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Social Impact Bonds and SITR - do they go together?

shutterstock_144799258We all know that in today’s economic climate budgets in every organisation are being squeezed and squeezed again, whilst the demands for services are not decreasing. This is a very real problem for our government, with increased demand on social services coupled with a reduction in available funding. So how have they addressed this problem? One of the initiatives they have launched are financial instruments known as Social Impact Bonds (SIBs).

What are SIBs and do they qualify for Social Investment Tax Relief? 


What are SIBs

SIBs are designed to help reform public service delivery, with investors paying for the project at inception and receiving payments based on results. Payment is conditional on results, and results are measured by output, such as a decrease in hospital waiting lists rather than financial results, like a balanced budget or increased profit.

The outcomes are predefined at the contract stage and are measurable. Because payment is based on output rather than on the process, there is greater flexibility for innovation and increased freedom to implement solutions that work.


So how do SIBs work?

• A SIB is a contract with a government body, (i.e local authority), in which it commits to pay for improved social outcomes.

• On the basis of this contract, investment is raised from socially motivated investors to cover the up front costs and the ongoing costs of the programme (the fund).

• A service provider is selected – this could be an expansion of an already existing enterprise or a new service that has been specifically set up to deal with the issue.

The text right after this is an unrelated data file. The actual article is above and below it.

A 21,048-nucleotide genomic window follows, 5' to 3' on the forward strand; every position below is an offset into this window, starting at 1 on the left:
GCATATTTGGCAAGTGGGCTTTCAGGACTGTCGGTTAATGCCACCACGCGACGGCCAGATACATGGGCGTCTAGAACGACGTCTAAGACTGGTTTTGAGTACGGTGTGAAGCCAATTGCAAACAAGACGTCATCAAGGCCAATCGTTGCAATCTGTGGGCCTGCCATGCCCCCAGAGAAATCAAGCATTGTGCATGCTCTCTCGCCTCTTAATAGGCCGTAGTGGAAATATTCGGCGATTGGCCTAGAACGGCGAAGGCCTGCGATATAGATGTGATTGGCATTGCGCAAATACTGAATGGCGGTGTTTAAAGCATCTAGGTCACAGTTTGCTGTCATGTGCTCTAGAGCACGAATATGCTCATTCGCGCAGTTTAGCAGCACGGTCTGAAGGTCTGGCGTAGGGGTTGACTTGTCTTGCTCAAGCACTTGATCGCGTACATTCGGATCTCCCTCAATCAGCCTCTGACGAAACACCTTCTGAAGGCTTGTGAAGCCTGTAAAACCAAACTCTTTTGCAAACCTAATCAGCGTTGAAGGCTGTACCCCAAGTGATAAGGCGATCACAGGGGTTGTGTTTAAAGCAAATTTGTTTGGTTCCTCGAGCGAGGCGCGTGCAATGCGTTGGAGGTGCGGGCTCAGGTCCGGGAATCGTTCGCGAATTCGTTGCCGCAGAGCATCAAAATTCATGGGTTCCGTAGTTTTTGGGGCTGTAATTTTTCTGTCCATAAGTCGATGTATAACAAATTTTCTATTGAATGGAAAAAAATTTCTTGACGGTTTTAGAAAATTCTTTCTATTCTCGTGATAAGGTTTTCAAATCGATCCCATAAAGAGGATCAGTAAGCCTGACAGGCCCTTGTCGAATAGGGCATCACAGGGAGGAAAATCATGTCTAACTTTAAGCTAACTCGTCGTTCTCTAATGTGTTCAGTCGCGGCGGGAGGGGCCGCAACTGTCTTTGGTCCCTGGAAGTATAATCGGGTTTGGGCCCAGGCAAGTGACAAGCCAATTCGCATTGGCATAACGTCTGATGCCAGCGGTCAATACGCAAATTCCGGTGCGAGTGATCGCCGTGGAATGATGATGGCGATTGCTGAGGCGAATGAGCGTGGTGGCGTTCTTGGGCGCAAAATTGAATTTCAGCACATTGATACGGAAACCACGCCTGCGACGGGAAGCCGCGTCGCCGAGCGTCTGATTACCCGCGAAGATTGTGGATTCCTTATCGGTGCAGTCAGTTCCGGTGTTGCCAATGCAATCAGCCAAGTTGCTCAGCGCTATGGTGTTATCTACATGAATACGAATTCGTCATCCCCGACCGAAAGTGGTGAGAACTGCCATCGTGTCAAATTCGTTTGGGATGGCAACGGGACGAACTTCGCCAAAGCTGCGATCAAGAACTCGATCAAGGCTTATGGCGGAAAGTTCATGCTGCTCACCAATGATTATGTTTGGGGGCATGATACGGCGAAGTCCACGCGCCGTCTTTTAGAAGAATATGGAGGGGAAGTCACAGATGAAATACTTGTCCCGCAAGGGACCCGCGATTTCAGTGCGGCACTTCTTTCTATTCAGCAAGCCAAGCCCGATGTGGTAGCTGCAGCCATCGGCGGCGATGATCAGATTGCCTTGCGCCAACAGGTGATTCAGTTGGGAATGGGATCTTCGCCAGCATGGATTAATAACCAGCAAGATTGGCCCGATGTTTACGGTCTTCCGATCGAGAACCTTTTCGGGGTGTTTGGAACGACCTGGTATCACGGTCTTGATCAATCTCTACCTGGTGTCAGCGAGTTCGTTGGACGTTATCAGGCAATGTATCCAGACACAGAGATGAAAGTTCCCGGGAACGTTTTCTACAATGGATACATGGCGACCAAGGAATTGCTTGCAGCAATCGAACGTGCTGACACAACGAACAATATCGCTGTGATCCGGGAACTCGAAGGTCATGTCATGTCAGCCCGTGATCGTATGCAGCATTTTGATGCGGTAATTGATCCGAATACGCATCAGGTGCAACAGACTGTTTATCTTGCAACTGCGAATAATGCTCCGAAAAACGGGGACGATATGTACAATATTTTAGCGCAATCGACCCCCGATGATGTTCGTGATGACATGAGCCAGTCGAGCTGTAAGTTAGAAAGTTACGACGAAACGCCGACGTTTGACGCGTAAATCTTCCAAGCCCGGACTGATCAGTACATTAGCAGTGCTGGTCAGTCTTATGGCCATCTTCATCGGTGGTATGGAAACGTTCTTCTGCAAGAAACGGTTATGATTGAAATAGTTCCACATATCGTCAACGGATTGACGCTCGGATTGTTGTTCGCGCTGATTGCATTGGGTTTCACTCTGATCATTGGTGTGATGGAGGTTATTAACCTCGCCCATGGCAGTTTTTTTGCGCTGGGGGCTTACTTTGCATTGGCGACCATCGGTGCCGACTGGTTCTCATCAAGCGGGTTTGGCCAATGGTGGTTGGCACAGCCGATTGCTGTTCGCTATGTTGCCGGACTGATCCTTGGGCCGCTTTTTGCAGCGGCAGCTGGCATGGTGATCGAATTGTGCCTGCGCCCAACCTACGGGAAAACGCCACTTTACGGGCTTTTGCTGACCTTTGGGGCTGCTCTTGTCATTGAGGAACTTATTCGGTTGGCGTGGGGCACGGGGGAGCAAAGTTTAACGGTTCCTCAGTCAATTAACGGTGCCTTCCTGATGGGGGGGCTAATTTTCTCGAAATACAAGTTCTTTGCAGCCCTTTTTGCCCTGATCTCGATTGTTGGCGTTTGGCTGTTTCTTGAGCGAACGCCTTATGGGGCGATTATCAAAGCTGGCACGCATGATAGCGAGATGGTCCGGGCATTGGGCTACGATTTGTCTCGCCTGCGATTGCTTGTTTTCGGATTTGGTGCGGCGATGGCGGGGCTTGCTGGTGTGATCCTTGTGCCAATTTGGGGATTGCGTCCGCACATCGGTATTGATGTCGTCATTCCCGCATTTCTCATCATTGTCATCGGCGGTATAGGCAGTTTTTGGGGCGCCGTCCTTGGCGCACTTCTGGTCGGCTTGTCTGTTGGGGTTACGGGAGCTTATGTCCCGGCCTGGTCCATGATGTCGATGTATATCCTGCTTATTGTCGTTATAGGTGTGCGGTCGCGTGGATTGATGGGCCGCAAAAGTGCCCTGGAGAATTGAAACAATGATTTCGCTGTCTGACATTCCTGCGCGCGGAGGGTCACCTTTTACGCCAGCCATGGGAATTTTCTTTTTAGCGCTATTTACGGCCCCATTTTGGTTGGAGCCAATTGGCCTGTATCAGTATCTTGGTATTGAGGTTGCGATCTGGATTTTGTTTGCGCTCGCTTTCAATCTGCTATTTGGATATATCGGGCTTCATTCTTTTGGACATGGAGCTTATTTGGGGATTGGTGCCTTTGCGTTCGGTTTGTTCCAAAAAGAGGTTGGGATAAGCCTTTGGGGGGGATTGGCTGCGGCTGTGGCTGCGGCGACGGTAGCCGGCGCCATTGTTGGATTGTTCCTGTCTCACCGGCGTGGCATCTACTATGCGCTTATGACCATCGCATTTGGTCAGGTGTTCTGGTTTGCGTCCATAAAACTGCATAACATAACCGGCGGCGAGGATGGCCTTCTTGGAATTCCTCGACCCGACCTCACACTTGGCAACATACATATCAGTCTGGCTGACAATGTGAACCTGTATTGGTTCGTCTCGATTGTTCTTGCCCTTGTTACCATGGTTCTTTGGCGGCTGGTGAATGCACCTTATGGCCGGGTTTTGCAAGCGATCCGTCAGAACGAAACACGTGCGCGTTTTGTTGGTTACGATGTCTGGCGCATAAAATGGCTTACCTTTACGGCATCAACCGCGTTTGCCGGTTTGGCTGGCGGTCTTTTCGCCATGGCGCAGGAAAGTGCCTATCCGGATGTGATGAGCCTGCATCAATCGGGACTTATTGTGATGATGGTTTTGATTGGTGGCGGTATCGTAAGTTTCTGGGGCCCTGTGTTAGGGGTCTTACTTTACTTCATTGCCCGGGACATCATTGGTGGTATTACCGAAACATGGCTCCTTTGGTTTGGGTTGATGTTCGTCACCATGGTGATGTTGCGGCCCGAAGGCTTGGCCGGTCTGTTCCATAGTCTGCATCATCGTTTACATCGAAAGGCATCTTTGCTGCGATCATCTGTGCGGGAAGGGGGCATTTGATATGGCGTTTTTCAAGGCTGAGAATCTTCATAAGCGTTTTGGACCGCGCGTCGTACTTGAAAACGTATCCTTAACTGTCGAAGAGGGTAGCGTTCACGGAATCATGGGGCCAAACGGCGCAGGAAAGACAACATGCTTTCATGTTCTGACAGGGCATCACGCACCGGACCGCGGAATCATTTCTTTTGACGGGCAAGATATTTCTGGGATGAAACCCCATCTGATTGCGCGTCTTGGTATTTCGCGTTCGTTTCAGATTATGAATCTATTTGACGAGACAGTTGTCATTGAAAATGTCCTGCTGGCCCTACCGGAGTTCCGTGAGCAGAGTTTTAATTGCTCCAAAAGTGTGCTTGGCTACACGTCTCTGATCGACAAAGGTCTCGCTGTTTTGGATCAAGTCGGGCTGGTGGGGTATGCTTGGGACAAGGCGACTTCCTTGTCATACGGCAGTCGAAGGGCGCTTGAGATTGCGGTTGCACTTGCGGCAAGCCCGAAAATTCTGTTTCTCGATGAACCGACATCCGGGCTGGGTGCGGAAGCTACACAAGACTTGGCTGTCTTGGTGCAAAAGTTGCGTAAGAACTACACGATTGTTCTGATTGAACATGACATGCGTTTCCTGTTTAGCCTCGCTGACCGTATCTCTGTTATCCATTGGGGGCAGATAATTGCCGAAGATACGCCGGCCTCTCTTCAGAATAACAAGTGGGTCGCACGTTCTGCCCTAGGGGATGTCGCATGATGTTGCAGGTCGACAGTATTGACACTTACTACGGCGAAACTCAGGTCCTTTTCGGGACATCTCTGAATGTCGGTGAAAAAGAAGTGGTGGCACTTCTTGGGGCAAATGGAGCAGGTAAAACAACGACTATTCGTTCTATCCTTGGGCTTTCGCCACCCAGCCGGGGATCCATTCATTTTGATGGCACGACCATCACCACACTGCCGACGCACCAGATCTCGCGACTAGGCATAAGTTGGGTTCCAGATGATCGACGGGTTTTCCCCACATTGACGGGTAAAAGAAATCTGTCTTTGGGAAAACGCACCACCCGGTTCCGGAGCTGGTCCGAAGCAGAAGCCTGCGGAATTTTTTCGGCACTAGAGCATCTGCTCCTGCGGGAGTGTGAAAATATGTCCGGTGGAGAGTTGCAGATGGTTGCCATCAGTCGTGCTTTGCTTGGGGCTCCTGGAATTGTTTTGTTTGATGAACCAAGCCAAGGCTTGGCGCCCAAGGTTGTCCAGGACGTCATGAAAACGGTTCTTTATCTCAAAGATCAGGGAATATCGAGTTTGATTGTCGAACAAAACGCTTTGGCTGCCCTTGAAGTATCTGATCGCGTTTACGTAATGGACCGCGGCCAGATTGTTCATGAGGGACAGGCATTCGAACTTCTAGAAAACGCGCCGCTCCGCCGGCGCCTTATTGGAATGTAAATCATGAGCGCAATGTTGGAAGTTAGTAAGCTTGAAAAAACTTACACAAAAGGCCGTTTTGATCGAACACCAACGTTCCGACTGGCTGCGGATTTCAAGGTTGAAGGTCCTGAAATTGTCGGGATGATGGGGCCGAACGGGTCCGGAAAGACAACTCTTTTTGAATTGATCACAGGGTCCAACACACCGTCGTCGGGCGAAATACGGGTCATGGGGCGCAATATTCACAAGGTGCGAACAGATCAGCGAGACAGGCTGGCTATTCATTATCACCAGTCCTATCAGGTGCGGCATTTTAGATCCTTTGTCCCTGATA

• A set of quantifiable metrics are established against which success of the programme will be measured.

• After a fixed period of time an independent assessor determines how effective the programme has been based on the set metrics.

• If social outcomes have improved to the agreed level or measurement, investors will receive payments from the government officer.

• These payments repay the initial investment plus an agreed financial return.

Note that the financial return is dependent on the degree to which outcomes improve. If no social impact is achieved, investors will lose their money.


What can I as an investor do to protect my investment?

As a social investor you will want some influence over the way the project is delivered, given that you are taking much of the risk. This can be achieved in a number of ways:

• If available you can buy a share in the service provider organisation and/or you can take a seat on the board.

• You can attach specific conditions to an investment, such as the right to take control of or terminate the project in the event of sustained under-performance.

• You can appoint an intermediary to manage the service provider’s performance throughout the contract.

• You should use performance management techniques, such as detailed periodic performance reporting, to make sure projects are rigorously managed according to strong social values.


Do SIBs qualify for Social Investment Tax Relief (SITR)?

The good news is yes, SIBs do qualify for SITR as long as they have received SITR accreditation from the Cabinet Office. So not only can you invest in causes that you care about you can also benefit from attractive tax reliefs such as up to 30% income tax relief in the year of investment. if you want to find out more about the tax benefits read our earlier blog  /blog/social-investment-is-it-for-me

If you are interested in investing, or attracting investment into your organisation, and would like our help please contact us at Sapphire Capital Partners LLP. We are happy to help.

Social Investment Tax Relief (SITR) FREE eBook

Violet Spence
Violet Spence
Previously a manager at Sapphire Capital Partners LLP, Violet now retired, spent her days assisting clients with SITR, SEIS and EIS schemes for companies and applying to HMRC for advance assurance on behalf of clients. 

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